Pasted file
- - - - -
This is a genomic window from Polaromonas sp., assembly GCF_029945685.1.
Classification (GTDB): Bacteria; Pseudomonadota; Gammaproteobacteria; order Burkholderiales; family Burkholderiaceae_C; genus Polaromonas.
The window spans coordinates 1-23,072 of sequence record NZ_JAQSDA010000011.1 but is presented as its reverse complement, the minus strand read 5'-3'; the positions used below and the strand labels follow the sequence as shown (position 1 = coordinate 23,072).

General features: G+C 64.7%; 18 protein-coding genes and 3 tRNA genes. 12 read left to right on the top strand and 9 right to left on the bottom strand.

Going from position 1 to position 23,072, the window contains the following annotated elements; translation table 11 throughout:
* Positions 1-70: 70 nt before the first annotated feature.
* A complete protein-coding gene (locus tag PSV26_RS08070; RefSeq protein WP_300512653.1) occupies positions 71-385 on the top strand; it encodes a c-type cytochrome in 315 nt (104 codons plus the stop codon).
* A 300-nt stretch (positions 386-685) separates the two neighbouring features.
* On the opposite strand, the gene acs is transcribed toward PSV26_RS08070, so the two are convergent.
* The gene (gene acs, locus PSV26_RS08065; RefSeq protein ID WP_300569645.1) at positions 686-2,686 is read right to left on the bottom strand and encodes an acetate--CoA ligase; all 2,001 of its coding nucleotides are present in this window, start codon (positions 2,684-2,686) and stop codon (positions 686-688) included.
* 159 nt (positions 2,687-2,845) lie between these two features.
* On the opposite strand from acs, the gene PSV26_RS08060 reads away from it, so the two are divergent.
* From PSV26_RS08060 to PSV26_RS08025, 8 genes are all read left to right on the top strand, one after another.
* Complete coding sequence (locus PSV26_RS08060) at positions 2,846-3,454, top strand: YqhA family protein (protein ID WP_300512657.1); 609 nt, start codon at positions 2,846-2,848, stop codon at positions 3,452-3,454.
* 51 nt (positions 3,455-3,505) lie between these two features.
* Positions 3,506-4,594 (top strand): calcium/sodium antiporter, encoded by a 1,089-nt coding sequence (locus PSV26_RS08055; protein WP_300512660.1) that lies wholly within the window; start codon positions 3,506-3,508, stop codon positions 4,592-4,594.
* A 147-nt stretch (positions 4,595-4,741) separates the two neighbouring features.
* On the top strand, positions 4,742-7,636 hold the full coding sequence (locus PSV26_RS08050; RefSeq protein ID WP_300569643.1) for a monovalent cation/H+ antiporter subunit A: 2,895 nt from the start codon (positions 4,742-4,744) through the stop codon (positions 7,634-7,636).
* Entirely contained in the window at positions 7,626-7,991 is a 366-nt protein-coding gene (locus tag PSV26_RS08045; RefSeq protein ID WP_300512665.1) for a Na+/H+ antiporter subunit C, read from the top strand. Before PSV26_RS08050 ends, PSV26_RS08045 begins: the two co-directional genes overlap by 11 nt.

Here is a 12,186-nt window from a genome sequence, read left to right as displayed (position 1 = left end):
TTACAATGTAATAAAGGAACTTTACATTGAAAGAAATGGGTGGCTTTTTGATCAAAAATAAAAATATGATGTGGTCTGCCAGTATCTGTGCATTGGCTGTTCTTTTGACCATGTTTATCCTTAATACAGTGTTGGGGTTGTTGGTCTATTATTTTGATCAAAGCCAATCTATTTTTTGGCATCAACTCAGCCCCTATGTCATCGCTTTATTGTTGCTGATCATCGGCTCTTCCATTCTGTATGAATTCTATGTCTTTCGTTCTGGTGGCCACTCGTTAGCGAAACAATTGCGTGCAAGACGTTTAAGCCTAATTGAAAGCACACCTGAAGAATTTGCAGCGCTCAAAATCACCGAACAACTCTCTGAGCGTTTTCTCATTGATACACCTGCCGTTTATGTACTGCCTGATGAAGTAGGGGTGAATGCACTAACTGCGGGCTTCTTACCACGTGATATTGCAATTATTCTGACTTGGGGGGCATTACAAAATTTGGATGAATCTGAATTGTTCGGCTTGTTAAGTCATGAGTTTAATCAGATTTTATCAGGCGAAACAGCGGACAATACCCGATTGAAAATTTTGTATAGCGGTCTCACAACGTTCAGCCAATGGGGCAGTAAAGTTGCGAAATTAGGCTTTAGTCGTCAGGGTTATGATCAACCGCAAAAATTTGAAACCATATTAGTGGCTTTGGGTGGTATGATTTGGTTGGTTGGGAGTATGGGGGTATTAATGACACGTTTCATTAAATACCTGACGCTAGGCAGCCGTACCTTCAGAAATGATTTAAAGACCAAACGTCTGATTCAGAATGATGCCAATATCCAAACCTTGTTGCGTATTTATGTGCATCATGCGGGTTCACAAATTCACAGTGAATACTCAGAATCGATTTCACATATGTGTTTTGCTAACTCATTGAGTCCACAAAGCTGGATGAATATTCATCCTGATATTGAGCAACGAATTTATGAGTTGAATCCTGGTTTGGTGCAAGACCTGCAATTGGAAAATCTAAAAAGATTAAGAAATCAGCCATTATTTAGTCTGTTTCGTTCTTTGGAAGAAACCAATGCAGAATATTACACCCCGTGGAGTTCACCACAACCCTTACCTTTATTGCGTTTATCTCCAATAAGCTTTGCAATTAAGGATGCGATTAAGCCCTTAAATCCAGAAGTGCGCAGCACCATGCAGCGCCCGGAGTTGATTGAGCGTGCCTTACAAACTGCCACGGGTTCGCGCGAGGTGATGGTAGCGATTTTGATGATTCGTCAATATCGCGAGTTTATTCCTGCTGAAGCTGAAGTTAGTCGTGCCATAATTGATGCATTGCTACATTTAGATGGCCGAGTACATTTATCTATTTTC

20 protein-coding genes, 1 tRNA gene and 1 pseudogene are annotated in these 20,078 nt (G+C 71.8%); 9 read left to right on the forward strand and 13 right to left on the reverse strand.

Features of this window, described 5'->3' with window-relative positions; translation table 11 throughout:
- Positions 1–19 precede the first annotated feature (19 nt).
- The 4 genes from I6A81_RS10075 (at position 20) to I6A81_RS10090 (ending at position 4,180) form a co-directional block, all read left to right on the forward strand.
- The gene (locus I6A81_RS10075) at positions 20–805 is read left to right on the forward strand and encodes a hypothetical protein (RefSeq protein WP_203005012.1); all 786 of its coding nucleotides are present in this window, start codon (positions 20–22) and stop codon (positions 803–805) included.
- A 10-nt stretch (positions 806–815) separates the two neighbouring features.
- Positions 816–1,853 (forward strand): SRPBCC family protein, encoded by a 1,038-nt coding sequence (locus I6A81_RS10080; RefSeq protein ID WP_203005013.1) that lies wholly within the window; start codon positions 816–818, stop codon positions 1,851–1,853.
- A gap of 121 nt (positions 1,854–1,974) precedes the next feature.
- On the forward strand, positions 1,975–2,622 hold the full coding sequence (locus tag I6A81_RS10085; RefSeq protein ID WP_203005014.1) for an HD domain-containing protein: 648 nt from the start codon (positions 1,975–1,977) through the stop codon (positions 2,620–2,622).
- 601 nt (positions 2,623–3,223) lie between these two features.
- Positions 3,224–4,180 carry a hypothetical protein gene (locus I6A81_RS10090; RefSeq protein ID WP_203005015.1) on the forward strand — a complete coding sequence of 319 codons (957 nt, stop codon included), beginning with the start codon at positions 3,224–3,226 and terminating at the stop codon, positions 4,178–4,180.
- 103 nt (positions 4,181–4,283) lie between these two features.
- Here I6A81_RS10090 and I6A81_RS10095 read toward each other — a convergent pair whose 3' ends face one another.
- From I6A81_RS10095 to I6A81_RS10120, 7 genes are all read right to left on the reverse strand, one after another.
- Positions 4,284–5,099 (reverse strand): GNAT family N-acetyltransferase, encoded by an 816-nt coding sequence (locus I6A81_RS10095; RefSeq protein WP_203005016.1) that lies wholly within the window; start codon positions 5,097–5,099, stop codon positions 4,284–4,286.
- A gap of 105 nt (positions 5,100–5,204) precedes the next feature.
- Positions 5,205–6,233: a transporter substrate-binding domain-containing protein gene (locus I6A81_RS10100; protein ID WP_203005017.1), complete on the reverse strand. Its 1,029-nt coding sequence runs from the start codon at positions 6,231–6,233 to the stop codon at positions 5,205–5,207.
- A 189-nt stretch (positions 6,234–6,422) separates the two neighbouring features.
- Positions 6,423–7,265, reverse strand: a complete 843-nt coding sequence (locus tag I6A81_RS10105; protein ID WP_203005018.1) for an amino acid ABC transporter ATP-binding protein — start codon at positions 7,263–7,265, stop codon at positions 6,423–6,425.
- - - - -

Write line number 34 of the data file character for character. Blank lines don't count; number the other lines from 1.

- Here I6A81_RS10090 and I6A81_RS10095 read toward each other — a convergent pair whose 3' ends face one another.